Rishi Sunak has not been elected in a general election. He came second in a party leadership contest after Liz Truss who was the party’s first choice for PM. Sunak only got a shot at PM when Liz Truss proved to be astoundingly incompetent. Thus his position holds little mandate and is reasonably undemocratic. This is even more true with the very recent appointment by Sunak of bringing back David Cameron. Cameron holds even less democratic mandate than Sunak, since he is not even a member of the House of Commons, he is a peer. This means he is unaccountable to a constituency and given his appointed nature, it can be argued that it is undemocratic that he should hold such authority as foreign secretary.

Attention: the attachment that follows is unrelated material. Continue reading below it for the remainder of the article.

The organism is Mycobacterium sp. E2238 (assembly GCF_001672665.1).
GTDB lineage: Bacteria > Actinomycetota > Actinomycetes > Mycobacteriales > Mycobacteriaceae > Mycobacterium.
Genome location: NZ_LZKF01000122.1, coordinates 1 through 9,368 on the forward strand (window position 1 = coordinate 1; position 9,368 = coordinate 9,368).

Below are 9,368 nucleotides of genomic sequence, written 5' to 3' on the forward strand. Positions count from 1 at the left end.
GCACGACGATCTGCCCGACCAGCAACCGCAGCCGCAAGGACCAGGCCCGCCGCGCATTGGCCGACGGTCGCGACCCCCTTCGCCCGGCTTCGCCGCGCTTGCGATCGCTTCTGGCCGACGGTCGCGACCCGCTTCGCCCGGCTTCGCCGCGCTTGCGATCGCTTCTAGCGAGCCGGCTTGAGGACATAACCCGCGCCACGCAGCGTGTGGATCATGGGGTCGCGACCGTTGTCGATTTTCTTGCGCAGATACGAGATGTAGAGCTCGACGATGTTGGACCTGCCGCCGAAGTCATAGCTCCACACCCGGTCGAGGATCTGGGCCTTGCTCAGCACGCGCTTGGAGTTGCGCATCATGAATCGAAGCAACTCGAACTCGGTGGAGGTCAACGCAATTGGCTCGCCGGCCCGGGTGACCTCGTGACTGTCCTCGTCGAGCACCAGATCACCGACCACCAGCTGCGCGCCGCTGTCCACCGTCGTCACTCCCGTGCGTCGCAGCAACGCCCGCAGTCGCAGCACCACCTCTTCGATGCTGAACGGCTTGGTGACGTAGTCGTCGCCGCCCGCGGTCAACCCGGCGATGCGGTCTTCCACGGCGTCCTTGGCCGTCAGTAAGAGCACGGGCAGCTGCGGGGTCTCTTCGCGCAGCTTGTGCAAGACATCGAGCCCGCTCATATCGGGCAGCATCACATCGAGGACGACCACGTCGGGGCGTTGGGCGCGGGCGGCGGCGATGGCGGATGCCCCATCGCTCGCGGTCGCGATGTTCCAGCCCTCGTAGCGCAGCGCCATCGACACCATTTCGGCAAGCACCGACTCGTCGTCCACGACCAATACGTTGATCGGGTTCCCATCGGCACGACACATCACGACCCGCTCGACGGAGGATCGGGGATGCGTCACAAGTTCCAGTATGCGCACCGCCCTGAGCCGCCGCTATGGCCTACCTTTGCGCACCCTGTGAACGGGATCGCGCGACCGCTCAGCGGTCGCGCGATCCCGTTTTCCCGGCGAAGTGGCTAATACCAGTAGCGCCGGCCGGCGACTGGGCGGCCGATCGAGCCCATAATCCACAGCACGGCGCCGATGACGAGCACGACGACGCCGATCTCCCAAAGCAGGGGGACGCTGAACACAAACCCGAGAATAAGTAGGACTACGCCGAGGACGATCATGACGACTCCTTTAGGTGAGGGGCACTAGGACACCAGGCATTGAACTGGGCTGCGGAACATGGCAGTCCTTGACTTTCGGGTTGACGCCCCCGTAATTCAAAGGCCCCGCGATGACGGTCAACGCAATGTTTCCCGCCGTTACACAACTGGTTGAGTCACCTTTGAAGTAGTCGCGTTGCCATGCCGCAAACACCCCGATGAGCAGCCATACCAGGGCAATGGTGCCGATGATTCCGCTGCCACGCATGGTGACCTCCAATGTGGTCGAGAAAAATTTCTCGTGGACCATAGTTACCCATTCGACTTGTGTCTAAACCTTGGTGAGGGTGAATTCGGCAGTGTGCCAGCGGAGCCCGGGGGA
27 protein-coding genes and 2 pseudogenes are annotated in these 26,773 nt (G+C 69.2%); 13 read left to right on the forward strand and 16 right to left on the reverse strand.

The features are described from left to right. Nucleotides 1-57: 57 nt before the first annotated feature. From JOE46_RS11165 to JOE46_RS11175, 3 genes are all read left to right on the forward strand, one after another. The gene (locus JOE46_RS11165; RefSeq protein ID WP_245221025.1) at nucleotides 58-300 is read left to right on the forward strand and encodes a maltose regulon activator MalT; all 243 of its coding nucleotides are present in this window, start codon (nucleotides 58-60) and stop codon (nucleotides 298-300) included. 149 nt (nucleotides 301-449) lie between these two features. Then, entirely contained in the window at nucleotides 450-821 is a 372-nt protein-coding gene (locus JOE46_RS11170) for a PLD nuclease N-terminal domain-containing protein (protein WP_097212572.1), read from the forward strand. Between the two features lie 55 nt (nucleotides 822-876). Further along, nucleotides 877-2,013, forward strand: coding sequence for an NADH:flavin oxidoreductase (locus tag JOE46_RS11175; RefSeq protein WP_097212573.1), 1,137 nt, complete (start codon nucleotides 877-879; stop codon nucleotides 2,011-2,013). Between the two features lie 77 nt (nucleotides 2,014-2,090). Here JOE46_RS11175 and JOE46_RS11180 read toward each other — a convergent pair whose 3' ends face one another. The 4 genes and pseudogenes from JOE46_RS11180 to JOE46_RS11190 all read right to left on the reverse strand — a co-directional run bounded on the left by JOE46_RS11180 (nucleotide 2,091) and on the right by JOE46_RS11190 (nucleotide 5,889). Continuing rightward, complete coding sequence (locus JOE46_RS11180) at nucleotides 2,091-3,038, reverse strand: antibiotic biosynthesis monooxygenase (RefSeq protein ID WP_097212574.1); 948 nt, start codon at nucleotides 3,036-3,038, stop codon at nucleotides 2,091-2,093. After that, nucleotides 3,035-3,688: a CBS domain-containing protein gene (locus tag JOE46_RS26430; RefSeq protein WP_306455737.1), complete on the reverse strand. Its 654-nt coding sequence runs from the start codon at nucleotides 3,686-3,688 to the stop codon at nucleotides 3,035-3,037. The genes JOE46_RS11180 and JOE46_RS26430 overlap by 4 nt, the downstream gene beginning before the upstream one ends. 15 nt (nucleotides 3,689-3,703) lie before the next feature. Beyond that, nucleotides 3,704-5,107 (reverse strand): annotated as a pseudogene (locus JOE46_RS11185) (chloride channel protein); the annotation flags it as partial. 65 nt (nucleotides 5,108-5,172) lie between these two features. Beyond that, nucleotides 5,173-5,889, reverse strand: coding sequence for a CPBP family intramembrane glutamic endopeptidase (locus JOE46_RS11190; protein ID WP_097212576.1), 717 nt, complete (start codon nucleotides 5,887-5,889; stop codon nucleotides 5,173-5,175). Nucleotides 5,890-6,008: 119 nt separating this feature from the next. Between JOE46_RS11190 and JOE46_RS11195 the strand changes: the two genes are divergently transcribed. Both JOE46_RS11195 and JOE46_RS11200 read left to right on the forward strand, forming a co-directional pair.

However, I do believe that he has been a good appointment, (and so has Sunak) since he has huge personal experience, drawn from six years as prime minister, and eleven as leader of the Conservatives. Given that the Conservative party were voted in in the last general election in 2019, any choices made by the Conservatives such as the appointment of Cameron have therefore indirectly been voted by the electorate in 2019, and thus the Conservatives still hold a reasonable mandate. As well as this, Sunak is already proving his mettle, given that he has achieved his goal of halving inflation already, down now to 4.6%, which is a great achievement. Similarly Cameron, within days of taking office, has now already gone off to meet and discuss policy with Zelensky in Ukraine. Therefore Sunak and Cameron do hold at least a reasonable democratic mandate, and I have good confidence in both individuals that they can and already are digging the UK out of a hole dug by Johnson, and deepened by Truss. But will it be enough to salvage the next general election?